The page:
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Thursday, September 8, 2011

Feast of the Nativity of the Blessed Virgin Mary - also International Literacy Day

Today we celebrate the Birthday of the Blessed Virgin Mary 
September 8, 1818 ~ On this feast of the Nativity of the Blessed Virgin Bishop Du Bourg offered the first Mass in the little convent at St. Charles.

Taken from the book:  Through the Year with Philippine Duchesne

September 8th is International Literacy Day.  The United Nations (UN) International Literacy Day annually falls on September 8 to raise people's awareness of and concern for literacy issues in the world. The theme this year is Literacy for Peace.

Below is a reprint of a letter received from Cecile Meijer, rscj ~ NGO Office.  To learn more click here.

Our Commitment to Literacy and Growth for All

Wherever we as members of the Society of the Sacred Heart are present, we are engaged in education of many kinds and at differing levels. From early childhood care and education, to formal education in schools and universities, to vocational training as well as non-formal education for the excluded and marginalized, RSCJ are educators at heart.

Our educational work often also includes basic literacy – for women who never had a chance to learn or for migrants and refugees who need to study a new language but who lack the basic reading and writing skills even in their own mother tongue. As an ingredient of education, literacy is part of our service as educators, one of the many manifestations of our “walking with humanity” towards a more inclusive and equal world.

As the cornerstone of education, literacy too is a human right and, as such, a matter of justice. Literacy means empowerment and, as our experience as RSCJ has shown repeatedly, it is the most fundamental contributor to human and social development which leads to reduction of poverty, improvement of child mortality rates, gender equality, peace, as well as other social and sustainable development gains.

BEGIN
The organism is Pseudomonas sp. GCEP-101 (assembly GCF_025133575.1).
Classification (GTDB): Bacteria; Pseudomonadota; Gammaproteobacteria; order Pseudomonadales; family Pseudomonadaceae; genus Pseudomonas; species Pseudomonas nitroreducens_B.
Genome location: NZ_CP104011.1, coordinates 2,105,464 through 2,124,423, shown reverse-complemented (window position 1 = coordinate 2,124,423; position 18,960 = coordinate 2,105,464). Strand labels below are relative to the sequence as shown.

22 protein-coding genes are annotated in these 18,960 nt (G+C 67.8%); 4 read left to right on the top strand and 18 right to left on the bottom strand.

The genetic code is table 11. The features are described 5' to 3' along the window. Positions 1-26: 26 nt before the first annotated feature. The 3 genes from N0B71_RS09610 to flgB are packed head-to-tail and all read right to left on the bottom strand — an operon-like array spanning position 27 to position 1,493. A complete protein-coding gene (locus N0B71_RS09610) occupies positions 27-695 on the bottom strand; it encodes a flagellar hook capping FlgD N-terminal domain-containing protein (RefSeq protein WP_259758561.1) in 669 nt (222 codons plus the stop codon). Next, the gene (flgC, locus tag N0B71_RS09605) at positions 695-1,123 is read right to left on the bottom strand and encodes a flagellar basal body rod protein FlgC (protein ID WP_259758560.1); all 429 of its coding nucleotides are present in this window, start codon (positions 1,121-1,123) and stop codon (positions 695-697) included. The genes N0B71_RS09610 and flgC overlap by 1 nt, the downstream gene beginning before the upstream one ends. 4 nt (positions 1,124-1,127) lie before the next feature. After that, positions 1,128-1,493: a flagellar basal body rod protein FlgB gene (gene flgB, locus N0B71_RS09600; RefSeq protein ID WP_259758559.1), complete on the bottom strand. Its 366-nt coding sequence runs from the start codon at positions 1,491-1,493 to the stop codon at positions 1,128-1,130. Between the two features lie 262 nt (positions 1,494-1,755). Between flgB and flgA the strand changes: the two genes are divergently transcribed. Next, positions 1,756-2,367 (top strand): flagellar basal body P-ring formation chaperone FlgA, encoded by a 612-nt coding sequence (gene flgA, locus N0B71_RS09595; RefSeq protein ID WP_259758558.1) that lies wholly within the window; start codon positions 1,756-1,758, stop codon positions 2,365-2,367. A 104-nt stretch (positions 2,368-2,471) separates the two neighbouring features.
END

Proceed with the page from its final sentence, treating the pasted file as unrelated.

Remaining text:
In the Ministerial Declaration entitled Implementing the internationally agreed goals and commitments in regard to education, which was unanimously adopted at the High-level segment of the Economic and Social Council (ECOSOC) session on July 8, 2011, governments expressed their concern about the slow progress on certain Education for All (EFA) goals. The governments, gathered in Geneva, reaffirmed

“the need to redouble efforts to drastically reduce the intolerably high number of the non-literate population, with a special focus on women, including the further implementation of the International Plan of Action for the United Nations Literacy Decade, and promote lifelong learning with the ultimate goal of preventing and breaking the cycle of low literacy and creating a fully literate world.”

These Education for All goals, six in total, were concluded at the World Education Forum in Dakar, Senegal, in April 2000, and address the learning needs of children, youth and adults. UNESCO, the United Nations Educational, Scientific and Cultural Organization, is the lead agency for the UN’s educational efforts and has a leading role in implementing the Education for All goals.

For more information about UNESCO’s work in regard specifically to literacy, please see:
      the United Nations Literacy Decade (2003-2012) (UNLD) which has “Literacy as Freedom” as its motto.
  the Literacy Initiative for Empowerment (LIFE), which serves as the framework for implementing the goals of the Literacy Decade, LIFE focuses on 35 distinct countries in which the vast majority of the world’s non-literate people live.

Cecile Meijer, rscj
NGO Office – July 2011

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